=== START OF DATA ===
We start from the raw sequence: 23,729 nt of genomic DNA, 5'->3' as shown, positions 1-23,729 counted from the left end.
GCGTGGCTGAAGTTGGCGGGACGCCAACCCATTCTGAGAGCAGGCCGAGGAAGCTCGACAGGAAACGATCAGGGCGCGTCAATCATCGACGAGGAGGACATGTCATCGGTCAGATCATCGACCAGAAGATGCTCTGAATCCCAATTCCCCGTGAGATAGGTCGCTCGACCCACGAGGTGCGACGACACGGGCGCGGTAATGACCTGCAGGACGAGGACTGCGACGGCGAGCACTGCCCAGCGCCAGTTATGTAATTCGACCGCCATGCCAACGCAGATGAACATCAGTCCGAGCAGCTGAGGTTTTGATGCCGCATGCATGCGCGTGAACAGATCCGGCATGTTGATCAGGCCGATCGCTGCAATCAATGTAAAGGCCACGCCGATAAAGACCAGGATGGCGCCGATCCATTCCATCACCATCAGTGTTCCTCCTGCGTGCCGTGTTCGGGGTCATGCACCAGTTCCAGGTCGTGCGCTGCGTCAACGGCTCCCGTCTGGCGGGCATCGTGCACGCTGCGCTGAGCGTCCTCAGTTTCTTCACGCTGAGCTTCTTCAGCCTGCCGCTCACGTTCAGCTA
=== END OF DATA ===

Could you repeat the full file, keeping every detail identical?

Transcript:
We start from the raw sequence: 23,729 nt of genomic DNA, 5'->3' as shown, positions 1-23,729 counted from the left end.
GCGTGGCTGAAGTTGGCGGGACGCCAACCCATTCTGAGAGCAGGCCGAGGAAGCTCGACAGGAAACGATCAGGGCGCGTCAATCATCGACGAGGAGGACATGTCATCGGTCAGATCATCGACCAGAAGATGCTCTGAATCCCAATTCCCCGTGAGATAGGTCGCTCGACCCACGAGGTGCGACGACACGGGCGCGGTAATGACCTGCAGGACGAGGACTGCGACGGCGAGCACTGCCCAGCGCCAGTTATGTAATTCGACCGCCATGCCAACGCAGATGAACATCAGTCCGAGCAGCTGAGGTTTTGATGCCGCATGCATGCGCGTGAACAGATCCGGCATGTTGATCAGGCCGATCGCTGCAATCAATGTAAAGGCCACGCCGATAAAGACCAGGATGGCGCCGATCCATTCCATCACCATCAGTGTTCCTCCTGCGTGCCGTGTTCGGGGTCATGCACCAGTTCCAGGTCGTGCGCTGCGTCAACGGCTCCCGTCTGGCGGGCATCGTGCACGCTGCGCTGAGCGTCCTCAGTTTCTTCACGCTGAGCTTCTTCAGCCTGCCGCTCACGTTCAGCTA